Controversial Decision: Judge Rules on Gender Identity Clash in Wisconsin School District
A recent development in Wisconsin involves a state judge’s decision to invalidate a school district’s informal practice of acknowledging a student’s desire to transition to a different gender identity, including adopting a new name and pronouns, even when parental consent was lacking and despite parental objections.
This ruling is part of a larger context of legal disputes surrounding LGBTQ+ and gender identity matters within public schools. It is worth noting that there have been conflicting court decisions in recent times, including a federal appeals court decision that blocked a school district’s policy requiring respect for students’ gender identities. However, other courts have supported transgender students on various issues.
Judge Michael P. Maxwell, presiding over the Waukesha County Circuit Court, based his judgment on parents’ rights, citing the 14th Amendment’s due-process clause and the state constitution, which grant parents the authority to direct the upbringing of their children. He clarified that his decision primarily pertained to parents’ right to make medical and healthcare decisions for their children, rather than their right to control their children’s education.
Judge Maxwell emphasized the medical and healthcare aspect of the case, stating, “This is undisputedly a medical and healthcare issue.” He argued that the school district had gone against the parents’ wishes concerning the medical treatment of their child, which directly infringed upon parental autonomy in directing their child’s care.
The lawsuit originated from the actions of the parents of a student identified as “T.F.,” who, assigned female at birth, began questioning their gender identity at the age of 12 in 2020. The parents withdrew their child from the Kettle Moraine district and enrolled them in a mental health center, which affirmed their transgender identity and encouraged transitioning.
When T.F. was preparing to return to school, the parents communicated their opposition to an immediate gender transition and requested that the school continue to use T.F.’s legal name and female pronouns. The school principal, however, informed the parents that school staff would use the name and pronouns requested by the student, even if it conflicted with the parents’ wishes. Consequently, the parents withdrew T.F. from the school district, and T.F. later decided not to pursue a male transition.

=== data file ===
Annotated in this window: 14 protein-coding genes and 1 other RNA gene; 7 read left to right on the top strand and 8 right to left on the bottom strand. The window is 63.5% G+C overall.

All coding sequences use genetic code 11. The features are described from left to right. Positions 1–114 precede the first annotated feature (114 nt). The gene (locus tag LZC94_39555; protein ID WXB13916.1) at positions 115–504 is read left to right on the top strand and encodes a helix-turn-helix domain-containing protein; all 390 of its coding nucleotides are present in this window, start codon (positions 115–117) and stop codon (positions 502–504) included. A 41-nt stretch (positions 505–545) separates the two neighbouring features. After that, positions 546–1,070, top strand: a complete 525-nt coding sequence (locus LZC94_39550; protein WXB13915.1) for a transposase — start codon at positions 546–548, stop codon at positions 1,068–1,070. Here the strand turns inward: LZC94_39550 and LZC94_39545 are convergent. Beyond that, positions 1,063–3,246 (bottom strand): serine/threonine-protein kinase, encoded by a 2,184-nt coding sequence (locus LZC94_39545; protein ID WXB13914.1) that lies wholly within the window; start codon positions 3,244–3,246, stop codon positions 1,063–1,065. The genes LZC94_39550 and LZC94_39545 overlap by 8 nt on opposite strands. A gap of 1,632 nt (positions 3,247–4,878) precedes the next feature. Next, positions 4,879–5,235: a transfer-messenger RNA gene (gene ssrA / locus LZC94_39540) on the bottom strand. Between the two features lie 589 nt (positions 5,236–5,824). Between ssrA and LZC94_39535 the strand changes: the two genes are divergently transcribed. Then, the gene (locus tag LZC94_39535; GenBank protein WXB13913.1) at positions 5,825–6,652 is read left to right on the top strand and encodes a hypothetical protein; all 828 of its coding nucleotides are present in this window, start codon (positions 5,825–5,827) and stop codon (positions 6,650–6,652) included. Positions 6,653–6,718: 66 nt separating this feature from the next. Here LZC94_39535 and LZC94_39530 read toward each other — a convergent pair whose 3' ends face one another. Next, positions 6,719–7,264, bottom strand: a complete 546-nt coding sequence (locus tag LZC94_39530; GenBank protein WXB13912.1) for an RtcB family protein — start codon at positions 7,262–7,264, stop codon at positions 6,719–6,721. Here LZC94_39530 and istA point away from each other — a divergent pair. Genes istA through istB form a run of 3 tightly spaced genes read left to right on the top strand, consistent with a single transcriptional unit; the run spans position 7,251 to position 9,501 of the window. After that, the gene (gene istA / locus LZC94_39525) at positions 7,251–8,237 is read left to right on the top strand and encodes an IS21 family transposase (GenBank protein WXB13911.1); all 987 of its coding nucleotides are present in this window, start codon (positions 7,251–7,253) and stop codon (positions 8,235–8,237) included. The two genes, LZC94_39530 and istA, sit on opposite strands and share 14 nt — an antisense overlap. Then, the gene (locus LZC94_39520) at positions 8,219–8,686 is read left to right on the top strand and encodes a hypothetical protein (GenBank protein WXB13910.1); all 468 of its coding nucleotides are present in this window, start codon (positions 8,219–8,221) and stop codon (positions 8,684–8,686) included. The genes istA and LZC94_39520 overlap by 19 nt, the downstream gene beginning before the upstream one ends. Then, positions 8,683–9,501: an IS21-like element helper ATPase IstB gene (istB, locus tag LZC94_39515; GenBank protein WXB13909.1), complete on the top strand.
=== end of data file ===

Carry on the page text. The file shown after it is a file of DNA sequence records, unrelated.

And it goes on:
The parents, along with another family, filed a lawsuit against the district with support from the Wisconsin Institute for Law and Liberty and the Alliance Defending Freedom, a national organization that has been involved in legal battles against transgender-supportive policies in schools and has asserted religious rights in the U.S. Supreme Court.
Although their lawsuit cited parental rights under the Wisconsin Constitution, it also referenced U.S. Supreme Court decisions that uphold similar rights under the 14th Amendment.
In his decision to invalidate the district’s informal policy, Judge Maxwell considered affidavits from two physicians presented by the plaintiffs. These medical experts argued that it would be unwise to allow a child to have different gender roles at home and at school. They also asserted that no reputable medical organization had suggested that a school district should address a child’s “alternative gender identity without parental consent and agreement.”
Judge Maxwell stated, “The school district could not administer medicine to a student without parental consent…Likewise, the school district cannot change the pronoun of a student without parental consent without infringing on a fundamental liberty interest of the parents.”
The school district had defended its actions in part by expressing concerns that not respecting T.F.’s chosen name and pronouns could lead to a violation of Title IX of the Education Amendments of 1972, a federal law prohibiting sex discrimination in federally funded schools. However, Judge Maxwell noted that various guidance documents and a proposed formal regulation from President Joe Biden’s administration interpreting Title IX urged schools to respect transgender students’ gender identities. He mentioned that a federal district judge in Texas had blocked these informal guidance letters, and recent federal court rulings had not definitively established that a school district would breach Title IX by not recognizing a transgender student’s name and pronouns.
In response, Kettle Moraine Superintendent Stephen Plum stated that the district would continue to collaborate with all students, parents, guardians, and staff to clarify expectations. He emphasized the district’s respect for parents’ rights and noted that written parental consent would be required when using student names or pronouns that did not align with their sex at birth.
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